Tuesday, 29 September 2015

The Falcon and the Duck

The Falcon and the Duck

(A Blackfoot Legend, originally posted on: http://www.native-languages.org/blackfootstory.htm

Reprinted with permission)

The wintry winds had already begun to whistle and the waves to rise when the Drake and his mate gathered their half- grown brood together on the shore of their far northern lake. 

"Wife," said he, "it is now time to take the children southward, to the Warm Countries which they have never yet seen!" 

Very early the next morning they set out on their long journey, forming a great "V" against the sky in their flight. The mother led her flock and the father brought up the rear, keeping a sharp lookout for stragglers.

All day they flew high in the keen air, over wide prairies and great forests of northern pine, until toward evening they saw below them a chain of lakes, glittering like a string of dark-blue stones. 

Swinging round in a half circle, they dropped lower and lower, ready to alight and rest upon the smooth surface of the nearest lake. Suddenly their leader heard a whizzing sound like that of a bullet as it cuts the air, and she quickly gave the waning: "Honk! honk! Danger, danger!"

All descended in dizzy spirals, but as the great Falcon swooped toward them with upraised wing, the ducklings scattered wildly hither and thither. The old Drake came last, and it was he who was struck! 

"Honk, honk!" cried all the Ducks in terror, and for a minute the air was full of soft downy feathers like flakes of snow. But the force of the blow was lost upon the well-cushioned body of the Drake, he soon got over his fright and went on his way southward with his family, while the Falcon dropped heavily to the water's edge with a broken wing.

There he stayed and hunted mice as best he could from day to day, sleeping at night in a hollow log to be out of the way of the Fox and the Weasel. All the wit he had was not too much whereby to keep himself alive through the long, hard winter.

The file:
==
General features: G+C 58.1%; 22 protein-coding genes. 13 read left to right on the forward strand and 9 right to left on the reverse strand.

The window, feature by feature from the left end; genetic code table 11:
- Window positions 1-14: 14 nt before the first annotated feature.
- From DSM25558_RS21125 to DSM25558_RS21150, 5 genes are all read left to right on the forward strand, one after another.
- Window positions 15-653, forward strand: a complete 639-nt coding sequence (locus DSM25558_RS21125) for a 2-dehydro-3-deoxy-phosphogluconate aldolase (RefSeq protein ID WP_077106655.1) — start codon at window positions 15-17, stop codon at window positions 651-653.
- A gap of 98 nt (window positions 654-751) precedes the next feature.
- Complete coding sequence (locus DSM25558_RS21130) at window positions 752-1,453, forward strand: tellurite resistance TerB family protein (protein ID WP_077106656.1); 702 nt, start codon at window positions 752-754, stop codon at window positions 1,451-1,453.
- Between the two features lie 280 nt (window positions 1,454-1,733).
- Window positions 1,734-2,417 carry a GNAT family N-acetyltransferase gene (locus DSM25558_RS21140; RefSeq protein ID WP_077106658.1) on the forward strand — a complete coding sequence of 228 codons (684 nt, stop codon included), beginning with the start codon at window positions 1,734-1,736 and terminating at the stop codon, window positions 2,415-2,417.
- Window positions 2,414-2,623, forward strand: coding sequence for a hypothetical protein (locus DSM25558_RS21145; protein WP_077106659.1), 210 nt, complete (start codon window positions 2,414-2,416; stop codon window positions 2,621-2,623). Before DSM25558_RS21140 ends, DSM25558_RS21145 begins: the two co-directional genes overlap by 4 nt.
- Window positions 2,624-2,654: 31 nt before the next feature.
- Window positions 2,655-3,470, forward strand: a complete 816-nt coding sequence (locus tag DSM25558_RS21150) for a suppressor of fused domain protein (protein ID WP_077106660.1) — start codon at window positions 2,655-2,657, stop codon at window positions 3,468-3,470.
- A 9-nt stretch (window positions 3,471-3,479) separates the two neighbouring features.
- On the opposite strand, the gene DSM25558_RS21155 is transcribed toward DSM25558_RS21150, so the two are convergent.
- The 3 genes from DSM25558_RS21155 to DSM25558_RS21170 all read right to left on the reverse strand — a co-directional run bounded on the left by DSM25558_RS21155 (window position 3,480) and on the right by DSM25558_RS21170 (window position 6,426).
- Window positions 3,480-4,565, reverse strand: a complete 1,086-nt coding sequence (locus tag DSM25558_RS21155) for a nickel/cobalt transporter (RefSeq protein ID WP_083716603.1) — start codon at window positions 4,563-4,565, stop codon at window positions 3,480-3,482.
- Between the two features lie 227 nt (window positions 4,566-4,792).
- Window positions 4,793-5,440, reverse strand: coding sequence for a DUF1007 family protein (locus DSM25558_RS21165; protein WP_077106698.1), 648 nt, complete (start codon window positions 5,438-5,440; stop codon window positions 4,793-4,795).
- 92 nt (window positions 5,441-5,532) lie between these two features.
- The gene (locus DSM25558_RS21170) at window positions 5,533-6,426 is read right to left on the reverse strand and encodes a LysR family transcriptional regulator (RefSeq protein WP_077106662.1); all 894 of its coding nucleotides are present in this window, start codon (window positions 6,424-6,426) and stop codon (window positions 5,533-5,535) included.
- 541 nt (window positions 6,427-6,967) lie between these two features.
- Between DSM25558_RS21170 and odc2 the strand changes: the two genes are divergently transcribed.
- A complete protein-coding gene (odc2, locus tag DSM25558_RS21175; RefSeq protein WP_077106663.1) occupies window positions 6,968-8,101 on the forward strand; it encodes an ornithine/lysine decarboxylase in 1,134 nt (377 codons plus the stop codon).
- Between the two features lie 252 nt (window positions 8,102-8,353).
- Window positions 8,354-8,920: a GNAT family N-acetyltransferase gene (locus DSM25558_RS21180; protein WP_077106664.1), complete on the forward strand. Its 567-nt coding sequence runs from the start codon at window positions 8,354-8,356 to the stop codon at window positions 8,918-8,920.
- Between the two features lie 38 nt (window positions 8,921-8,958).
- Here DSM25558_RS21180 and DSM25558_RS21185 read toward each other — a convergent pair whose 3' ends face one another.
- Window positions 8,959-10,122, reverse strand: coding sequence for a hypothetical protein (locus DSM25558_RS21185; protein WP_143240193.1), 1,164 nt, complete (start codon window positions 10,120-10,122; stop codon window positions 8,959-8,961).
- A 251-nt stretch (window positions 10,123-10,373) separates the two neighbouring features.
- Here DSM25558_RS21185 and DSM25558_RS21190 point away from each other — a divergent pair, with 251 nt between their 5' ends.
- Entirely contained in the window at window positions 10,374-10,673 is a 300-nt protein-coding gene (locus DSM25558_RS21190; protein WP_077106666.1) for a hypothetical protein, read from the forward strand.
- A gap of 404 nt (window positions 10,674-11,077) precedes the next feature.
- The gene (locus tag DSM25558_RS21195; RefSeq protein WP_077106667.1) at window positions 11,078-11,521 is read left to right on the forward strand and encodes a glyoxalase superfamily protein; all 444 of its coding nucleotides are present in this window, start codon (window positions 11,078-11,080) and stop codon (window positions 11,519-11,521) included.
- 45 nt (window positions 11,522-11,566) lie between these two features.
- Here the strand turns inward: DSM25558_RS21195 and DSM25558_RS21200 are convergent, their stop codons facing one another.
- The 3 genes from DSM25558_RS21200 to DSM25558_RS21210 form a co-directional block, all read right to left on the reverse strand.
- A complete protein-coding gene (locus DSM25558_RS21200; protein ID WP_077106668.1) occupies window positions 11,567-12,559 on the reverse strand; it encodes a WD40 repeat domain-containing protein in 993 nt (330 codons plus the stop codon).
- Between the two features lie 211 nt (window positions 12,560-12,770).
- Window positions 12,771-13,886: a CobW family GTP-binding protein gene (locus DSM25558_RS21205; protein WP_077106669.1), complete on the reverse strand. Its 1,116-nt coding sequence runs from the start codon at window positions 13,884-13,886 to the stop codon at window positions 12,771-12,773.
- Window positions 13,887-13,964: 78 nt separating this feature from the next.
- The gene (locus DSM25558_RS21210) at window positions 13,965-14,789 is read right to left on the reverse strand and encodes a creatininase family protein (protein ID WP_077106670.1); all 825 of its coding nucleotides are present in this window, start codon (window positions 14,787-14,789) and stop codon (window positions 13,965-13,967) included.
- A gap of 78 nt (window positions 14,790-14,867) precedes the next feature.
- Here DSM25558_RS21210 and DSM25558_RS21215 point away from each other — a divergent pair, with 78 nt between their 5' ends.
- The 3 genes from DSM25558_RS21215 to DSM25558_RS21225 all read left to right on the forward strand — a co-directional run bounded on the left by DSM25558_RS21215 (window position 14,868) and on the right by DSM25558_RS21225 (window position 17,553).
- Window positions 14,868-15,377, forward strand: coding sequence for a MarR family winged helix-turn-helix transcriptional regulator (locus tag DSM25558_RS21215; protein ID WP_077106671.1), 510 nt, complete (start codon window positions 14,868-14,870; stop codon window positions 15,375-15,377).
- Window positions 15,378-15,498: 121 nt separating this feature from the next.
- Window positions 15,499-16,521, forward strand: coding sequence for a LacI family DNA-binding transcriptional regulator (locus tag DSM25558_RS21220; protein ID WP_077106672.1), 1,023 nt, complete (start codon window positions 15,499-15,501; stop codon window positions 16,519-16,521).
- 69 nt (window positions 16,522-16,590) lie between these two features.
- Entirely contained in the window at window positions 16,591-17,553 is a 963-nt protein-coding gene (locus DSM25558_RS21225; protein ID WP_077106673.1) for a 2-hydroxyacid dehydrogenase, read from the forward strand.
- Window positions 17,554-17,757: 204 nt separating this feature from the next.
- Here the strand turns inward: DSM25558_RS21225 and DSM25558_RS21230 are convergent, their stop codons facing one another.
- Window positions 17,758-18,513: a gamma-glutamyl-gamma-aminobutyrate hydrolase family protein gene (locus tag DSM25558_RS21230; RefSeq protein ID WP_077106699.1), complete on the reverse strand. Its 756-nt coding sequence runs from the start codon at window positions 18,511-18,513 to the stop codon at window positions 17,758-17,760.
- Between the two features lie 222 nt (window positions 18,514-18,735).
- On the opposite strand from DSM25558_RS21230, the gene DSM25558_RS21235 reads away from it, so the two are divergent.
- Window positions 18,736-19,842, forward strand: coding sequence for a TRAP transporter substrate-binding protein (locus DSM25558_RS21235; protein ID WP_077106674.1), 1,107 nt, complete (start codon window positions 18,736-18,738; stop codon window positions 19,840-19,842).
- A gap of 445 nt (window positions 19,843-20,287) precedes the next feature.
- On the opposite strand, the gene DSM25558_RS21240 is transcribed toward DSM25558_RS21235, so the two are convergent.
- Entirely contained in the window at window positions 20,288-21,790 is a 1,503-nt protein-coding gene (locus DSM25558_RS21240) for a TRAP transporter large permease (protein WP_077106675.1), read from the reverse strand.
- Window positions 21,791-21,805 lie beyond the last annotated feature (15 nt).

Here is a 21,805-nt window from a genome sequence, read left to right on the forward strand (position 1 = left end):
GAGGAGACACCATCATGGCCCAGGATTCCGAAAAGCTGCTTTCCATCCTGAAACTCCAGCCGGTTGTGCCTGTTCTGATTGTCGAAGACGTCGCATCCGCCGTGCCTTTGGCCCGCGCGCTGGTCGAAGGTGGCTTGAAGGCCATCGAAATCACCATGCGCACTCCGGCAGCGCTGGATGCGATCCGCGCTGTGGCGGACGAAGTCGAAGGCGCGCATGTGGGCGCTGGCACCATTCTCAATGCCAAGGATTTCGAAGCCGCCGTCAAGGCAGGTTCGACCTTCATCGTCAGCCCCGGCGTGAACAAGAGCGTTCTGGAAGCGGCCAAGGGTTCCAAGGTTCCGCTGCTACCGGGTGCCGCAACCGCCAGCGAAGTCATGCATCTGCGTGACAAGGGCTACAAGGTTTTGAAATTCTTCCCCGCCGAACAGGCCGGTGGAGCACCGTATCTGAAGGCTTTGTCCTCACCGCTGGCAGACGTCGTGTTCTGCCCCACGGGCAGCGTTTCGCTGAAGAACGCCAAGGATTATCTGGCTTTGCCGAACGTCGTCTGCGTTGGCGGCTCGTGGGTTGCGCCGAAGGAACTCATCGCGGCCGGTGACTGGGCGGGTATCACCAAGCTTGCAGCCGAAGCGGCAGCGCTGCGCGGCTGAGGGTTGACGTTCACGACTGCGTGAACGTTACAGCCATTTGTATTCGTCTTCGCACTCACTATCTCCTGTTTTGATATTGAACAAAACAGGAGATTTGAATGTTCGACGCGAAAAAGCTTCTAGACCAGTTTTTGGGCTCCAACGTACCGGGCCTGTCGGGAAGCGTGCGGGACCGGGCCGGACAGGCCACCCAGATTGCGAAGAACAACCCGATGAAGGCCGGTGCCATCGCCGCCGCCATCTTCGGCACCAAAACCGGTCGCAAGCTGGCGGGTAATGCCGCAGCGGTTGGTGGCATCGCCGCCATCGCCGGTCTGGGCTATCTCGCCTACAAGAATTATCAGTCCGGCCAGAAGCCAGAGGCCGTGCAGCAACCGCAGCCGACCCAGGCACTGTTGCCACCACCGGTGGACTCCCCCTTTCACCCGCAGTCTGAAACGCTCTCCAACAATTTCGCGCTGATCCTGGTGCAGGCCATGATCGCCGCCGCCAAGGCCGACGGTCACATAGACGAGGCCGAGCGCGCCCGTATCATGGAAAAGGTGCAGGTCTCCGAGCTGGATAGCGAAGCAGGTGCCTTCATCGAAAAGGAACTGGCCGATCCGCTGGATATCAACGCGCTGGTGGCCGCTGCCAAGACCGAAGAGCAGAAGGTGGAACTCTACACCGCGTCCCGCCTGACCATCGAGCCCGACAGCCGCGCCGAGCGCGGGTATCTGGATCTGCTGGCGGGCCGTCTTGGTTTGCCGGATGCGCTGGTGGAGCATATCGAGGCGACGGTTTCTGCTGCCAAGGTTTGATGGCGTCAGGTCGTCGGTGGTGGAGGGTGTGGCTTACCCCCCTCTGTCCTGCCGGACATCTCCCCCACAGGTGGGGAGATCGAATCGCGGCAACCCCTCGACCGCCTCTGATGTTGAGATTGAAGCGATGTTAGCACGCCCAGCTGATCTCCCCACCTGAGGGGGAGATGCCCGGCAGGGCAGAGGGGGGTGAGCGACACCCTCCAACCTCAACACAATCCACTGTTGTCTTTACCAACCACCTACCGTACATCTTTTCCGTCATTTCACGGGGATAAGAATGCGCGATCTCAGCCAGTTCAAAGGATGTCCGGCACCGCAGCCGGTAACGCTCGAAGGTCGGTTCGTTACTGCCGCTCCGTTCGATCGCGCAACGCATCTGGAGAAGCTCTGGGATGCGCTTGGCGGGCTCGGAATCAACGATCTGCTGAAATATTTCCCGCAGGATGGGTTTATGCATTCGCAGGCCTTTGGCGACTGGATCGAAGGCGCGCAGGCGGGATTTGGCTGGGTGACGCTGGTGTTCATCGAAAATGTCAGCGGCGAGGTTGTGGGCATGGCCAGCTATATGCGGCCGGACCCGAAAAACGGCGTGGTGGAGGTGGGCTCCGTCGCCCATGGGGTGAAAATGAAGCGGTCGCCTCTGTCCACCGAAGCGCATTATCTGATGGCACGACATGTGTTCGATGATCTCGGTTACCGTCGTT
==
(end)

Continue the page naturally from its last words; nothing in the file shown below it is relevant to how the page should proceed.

Toward spring, however, the Falcon's wing had healed and he could fly a little, though feebly. The sun rose higher and higher in the blue heavens, and the Ducks began to return to their cool northern home. Every day a flock or two flew over the lake; but the Falcon dared not charge upon the flocks, much as he wished to do so. He was weak with hunger, and afraid to trust to the strength of the broken wing. 

One fine day a chattering flock of Mallards alighted quite near him, cooling their glossy breasts upon the gently rippling wave. "Here, children,” boasted an old Drake, “ is the very spot where your father was charged upon last autumn by a cruel Falcon! I can tell you that it took all my skill and quickness in dodging to save my life. Best of all, our fierce enemy dropped to the ground with a broken wing! Doubtless he is long since dead of starvation, or else a Fox or a Mink has made a meal of the wicked creature!" 

By these words the Falcon knew his old enemy, and his courage returned. "Nevertheless, I am still here!" he exclaimed, and darted like a flash upon the unsuspecting old Drake, who was resting and telling of his exploit and narrow escape with the greatest pride and satisfaction. "Honk! honk!“Screamed all the Ducks and they scattered and whirled upward like the dead leaves in autumn; but the Falcon with sure aim selected the old Drake and gave swift chase. 

Round and round in dizzy spirals they swung together, till with a quick spurt the Falcon struck the shining, outstretched neck of the other, and snapped it with one powerful blow of his reunited wing. 

Do not exult too soon; nor is it wise to tell of your brave deeds within the hearing of your enemy.

The End

Thursday, 17 September 2015

Structures- The Absolute Towers

Structures- The Absolute Towers

There are two interesting buildings, located in the heart of Mississauga only steps from Square One Shopping Center, that begs the question what do they represent? Some, including me, compared it to a pair of crushed bottles…especially when it had a red rim on top. Since then red rim had been repainted silver.

Nicknamed the Marilyn Monroe’ Towers, but officially called The Absolute Towers, it is admittedly a unique structure that is worthy of being hailed as one of the world’s best new skyscrapers.

Built by Fernbrook homes, the two Mississauga buildings, 50 storeys and 56 storeys each, were part of a five-building development at Hurontario St. and Burnhamthorpe Rd. The larger of the two towers twists 209 degrees from the base to the top.